6:10 pm
officer is his problem solver is conducted drink from this poisoned chalice of the next week or so. until the very things is going be looking at is more data on why people are coming to the channel in, but also he is going to come up with whether any new policies are required in this area and i in terms of solid achievements and review our very many initiatives, big interventions of already been prevent people from setting sail in the first place and actually have potential to stop the crossings but we are reaching record numbers this year and that has not worked. this from policy initiatives to turn boats back towards france but these have not yet talks of potentially processing people offshore but nothing is quite happy there either. the review will be looking at successful and failed attempts to try to control this problem but fundamentally, it is a big headache
6:11 pm
for the prime minister and his increasing frustration if your is trying something new to try to get to grips with the crisis. in other news. there's growing concern over the safety of chinese tennis star, pung who made sexual assault allegations against a former chinese vice—premier, two weeks ago. photos have been posted on social media and in the last few hours 2 videos have emerged of her eating in a restaurant but there's some scepticism about their authenticity. hundreds of tesla drivers have been locked out of their vehicles following a technical problem. the company's founder elon musk has apologised after a fault with the app stopped customers connecting to their car. tesla said the problem should now be resolved. and in america, the highway was strewn with cash after an armoured vehicle had a minor accident. bags of notes fell out of an open door when the vehicle was near san diego. the authorities are appealing to those who picked up the money to hand it back.
6:12 pm
there have been calls for calm in the united states after yesterday's court verdict that cleared a teenager of murder. eighteen year old kyle rittenhouse had argued he was acting in self—defence when he shot dead two men and injured a third during unrest last year over a police shooting of a black man. the not—guilty verdict has divided the country, as our north america correspondent nomia iqbal now reports. who's streets? our streets! hundreds of people marched through new york and protest at the verdict. in the city of portland, a riot broke out after protesters smashed windows and threw rocks at police. but nothing on the scale of last year's unrest. i'm alive but what could've happened? after the verdict came out, he spoke to one of america's most conservative talk show host. tucker carlson. self—defense is not illegal. i believe they came to the correct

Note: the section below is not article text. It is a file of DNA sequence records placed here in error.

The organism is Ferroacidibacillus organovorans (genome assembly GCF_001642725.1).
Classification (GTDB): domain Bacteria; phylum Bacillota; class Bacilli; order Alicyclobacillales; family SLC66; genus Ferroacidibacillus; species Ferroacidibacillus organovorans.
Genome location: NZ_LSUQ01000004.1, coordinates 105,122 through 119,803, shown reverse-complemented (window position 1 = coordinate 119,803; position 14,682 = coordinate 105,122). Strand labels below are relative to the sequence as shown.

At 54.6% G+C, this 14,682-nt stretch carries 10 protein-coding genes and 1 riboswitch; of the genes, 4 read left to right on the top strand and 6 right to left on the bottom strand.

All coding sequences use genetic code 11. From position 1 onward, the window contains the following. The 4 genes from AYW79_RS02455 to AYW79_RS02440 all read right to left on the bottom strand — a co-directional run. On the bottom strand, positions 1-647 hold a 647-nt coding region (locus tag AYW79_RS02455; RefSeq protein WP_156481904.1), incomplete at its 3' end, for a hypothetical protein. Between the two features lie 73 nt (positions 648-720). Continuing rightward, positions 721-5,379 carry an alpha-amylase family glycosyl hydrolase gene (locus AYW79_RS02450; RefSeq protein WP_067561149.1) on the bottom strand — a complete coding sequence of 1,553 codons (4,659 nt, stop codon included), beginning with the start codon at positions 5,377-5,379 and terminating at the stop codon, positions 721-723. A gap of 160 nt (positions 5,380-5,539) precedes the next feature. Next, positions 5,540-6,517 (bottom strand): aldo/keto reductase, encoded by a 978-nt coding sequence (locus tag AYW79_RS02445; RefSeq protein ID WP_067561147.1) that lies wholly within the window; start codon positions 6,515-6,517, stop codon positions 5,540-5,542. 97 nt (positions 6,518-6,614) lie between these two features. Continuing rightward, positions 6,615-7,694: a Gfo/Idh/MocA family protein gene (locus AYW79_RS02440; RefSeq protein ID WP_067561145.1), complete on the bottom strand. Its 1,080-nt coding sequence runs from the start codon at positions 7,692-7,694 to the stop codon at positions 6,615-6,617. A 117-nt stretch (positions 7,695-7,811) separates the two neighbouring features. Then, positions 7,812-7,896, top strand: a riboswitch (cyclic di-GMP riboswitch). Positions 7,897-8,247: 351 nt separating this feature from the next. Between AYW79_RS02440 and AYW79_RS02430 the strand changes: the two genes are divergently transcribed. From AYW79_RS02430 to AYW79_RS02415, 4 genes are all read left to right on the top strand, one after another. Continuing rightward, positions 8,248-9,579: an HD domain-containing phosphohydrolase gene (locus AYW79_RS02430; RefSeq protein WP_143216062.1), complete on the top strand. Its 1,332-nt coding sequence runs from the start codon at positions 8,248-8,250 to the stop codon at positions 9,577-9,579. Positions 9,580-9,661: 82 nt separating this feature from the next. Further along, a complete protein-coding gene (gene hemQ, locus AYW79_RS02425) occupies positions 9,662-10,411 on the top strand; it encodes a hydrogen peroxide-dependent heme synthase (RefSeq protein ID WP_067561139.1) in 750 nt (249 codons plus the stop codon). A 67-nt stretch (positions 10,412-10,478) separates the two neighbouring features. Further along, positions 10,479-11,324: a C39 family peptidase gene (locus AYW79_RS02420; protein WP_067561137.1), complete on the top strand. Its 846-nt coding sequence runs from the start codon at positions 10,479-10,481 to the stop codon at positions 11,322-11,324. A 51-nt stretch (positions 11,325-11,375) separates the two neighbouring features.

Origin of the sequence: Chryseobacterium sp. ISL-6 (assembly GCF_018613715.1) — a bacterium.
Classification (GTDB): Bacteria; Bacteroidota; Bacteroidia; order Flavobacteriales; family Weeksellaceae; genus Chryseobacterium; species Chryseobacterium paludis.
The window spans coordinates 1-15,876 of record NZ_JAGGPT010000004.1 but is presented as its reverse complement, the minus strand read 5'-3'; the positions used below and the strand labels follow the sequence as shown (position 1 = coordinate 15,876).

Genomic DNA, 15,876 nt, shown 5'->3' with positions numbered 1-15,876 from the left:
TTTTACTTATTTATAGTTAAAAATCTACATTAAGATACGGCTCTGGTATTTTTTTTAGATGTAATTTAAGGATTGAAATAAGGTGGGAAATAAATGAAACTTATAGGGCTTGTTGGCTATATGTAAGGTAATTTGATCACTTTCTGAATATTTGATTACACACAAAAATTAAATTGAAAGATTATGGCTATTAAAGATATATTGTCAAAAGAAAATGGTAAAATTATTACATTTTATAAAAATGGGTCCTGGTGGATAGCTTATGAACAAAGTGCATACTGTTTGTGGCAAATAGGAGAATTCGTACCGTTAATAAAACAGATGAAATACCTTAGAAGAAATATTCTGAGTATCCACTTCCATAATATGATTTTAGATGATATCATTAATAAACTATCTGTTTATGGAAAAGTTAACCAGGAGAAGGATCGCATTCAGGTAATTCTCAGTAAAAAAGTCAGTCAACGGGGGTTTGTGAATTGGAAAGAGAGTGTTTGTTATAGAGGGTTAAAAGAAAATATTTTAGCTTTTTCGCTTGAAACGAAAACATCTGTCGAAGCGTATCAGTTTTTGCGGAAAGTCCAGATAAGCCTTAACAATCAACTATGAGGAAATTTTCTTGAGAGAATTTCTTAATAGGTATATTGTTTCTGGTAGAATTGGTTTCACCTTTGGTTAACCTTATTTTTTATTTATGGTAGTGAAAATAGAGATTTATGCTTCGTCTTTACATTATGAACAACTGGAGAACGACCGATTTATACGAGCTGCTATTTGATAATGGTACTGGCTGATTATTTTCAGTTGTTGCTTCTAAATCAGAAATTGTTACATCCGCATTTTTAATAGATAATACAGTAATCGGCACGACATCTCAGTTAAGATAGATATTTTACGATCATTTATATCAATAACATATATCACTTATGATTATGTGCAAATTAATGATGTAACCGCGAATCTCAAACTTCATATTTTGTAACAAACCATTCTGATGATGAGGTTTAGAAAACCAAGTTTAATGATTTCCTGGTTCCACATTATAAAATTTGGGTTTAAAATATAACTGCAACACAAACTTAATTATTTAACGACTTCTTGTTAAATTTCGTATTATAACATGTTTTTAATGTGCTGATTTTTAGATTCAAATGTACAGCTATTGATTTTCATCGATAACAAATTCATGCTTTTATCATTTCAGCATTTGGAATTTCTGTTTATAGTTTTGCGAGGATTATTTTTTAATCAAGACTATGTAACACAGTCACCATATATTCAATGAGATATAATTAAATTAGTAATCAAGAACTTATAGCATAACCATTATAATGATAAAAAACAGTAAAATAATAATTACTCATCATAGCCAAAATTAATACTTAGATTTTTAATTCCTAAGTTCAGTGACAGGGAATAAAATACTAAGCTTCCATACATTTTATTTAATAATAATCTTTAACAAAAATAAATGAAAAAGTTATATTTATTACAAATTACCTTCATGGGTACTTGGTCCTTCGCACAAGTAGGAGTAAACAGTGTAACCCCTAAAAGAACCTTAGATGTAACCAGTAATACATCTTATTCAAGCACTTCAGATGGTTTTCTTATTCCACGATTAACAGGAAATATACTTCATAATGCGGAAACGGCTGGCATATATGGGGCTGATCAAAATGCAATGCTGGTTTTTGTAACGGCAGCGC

6:13 pm
verdict and i'm glad that everything went well and it has been a rough journey, but we've made it through it. we made it through the hard part. the case goes beyond that in this house in kenosha. for politicians, kyle rittenhouse is a brave patriot who was for republican politicians, kyle rittenhouse is a brave patriot who was defending himself that night after being chased. in many democrats are worried that by not being held accountable for killing two men and injuring the third, it sends a dangerous message. the vice president said the decision reflected poorly on the justice system. the verdict speaks for itself and as many of you know, i spend a majority of my career - working to make the criminaljustice system more equitable and clearly, there's a lot more to be done. - president biden says he understands the angry and concern by some but struck a more measured tone. i stand by what the jury has concluded, the jury system works and we have to abide by it.
6:14 pm
this case has exposed so many divisions that already exist in america about gun laws, racism and left versus right. the story of this teenager will do almost nothing to bring the sides together. the headlines on bbc news. the world health organisation says it is very worried about the rise in covid cases in europe — and is urging countries to "drastically" increase the use of face masks and vaccinations. more than 50 people have been arrested, after protests over new covid restrictions in rotterdam erupted into rioting last night. the government is launching a review into how to stop migrants crossing the english channel in small boats. ealier we heard from friends of the earth plastics campaign lead, camilla zerr — and i started by asking her how helpful is it to ban something like a plastic cup? single—use plastics such as plates and cutlery,
6:15 pm
they this product by product approach isn't enough. it's not that helpful to do just one item at the time. we really need is an overarching target to reduce all types of plastic pollution that target needs to be in love right now so these high—profile bands which are helpful, but to give the impression that the battle is being one when actually it's getting worse and they need notjust the commonly litter types of plastic, but all plastics. litter types of plastic, but all lastics. ., ~' , , litter types of plastic, but all lastics. ., ~ , , ., plastics. how likely is it that we can let plastics. how likely is it that we can get away — plastics. how likely is it that we can get away from _ can get away from plastic completely? because there are times where it is the only thing they'll actually the purpose we needed for. not all plastics should be gotten rid of. some plastics really essential for health purposes and for people with disabilities many of the reasons. so what we're saying is